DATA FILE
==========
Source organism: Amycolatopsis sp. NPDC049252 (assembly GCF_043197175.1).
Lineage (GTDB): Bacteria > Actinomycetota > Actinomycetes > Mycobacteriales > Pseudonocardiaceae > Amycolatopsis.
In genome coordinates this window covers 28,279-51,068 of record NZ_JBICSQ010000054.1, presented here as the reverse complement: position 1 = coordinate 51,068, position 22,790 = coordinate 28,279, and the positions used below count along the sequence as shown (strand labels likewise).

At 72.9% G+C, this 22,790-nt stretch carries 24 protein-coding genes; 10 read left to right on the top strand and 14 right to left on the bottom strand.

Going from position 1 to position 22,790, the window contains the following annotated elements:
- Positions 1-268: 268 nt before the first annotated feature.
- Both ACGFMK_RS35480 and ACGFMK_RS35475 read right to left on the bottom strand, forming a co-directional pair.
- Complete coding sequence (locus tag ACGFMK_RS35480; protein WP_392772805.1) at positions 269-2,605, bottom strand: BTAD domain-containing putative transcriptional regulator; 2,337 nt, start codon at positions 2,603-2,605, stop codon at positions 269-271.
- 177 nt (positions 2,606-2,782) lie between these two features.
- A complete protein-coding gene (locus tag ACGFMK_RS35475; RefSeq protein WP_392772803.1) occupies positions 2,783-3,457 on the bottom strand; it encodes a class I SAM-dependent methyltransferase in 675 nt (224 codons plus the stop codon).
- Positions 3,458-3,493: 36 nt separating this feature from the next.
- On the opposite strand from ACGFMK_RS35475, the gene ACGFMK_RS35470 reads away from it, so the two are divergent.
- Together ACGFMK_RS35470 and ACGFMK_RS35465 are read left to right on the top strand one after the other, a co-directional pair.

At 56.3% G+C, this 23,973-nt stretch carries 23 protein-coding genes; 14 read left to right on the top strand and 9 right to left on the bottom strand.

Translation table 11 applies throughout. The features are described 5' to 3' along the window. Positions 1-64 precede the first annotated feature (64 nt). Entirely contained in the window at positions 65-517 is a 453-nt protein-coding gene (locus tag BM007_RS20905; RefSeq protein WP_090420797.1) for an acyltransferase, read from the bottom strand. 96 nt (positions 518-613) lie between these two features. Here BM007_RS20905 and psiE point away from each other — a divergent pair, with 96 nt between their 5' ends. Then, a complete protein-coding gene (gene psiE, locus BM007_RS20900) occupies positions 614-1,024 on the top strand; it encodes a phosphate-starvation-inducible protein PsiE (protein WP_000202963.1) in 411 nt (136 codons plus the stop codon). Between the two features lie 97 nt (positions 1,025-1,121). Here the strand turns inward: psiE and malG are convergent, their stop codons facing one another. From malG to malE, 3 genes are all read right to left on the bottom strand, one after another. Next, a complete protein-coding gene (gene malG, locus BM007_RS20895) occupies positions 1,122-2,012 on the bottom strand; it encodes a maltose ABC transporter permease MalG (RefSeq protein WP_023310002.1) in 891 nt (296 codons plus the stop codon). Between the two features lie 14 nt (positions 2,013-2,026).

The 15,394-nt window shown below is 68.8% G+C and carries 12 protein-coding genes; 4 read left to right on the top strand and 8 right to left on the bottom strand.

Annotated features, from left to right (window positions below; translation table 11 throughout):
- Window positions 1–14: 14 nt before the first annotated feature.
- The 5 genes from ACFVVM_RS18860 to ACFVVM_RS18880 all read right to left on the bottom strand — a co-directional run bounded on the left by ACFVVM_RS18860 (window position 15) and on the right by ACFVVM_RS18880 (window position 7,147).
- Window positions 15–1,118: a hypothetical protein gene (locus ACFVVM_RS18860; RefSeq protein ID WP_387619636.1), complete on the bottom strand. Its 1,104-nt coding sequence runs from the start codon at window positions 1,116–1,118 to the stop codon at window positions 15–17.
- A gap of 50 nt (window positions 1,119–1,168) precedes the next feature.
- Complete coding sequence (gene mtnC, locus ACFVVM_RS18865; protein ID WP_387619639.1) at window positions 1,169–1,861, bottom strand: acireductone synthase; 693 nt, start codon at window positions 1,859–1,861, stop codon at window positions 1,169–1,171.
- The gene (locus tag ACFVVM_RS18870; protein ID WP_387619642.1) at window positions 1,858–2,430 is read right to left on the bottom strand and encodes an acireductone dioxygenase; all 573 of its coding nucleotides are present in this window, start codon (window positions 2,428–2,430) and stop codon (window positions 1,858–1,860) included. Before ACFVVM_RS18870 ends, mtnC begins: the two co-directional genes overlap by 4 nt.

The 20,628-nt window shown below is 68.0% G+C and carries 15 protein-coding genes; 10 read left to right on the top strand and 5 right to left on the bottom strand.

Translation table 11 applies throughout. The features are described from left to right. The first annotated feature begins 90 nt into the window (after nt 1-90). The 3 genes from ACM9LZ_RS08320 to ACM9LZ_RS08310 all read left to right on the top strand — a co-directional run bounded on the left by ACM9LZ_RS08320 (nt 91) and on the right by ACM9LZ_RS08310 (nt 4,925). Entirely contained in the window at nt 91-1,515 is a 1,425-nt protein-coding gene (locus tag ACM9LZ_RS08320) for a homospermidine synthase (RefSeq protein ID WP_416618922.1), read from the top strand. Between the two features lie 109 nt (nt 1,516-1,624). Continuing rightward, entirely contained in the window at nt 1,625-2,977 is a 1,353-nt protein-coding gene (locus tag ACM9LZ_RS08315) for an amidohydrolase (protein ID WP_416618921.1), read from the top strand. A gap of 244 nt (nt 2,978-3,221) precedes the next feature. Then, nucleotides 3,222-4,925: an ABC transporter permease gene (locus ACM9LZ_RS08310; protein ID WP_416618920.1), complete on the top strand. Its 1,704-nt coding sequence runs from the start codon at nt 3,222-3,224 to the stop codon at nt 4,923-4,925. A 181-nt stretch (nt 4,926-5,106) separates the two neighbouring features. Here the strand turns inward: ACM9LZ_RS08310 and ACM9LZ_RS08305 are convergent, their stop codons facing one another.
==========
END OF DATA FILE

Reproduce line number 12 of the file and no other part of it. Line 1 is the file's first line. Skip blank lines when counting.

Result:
- On the opposite strand from ACGFMK_RS35475, the gene ACGFMK_RS35470 reads away from it, so the two are divergent.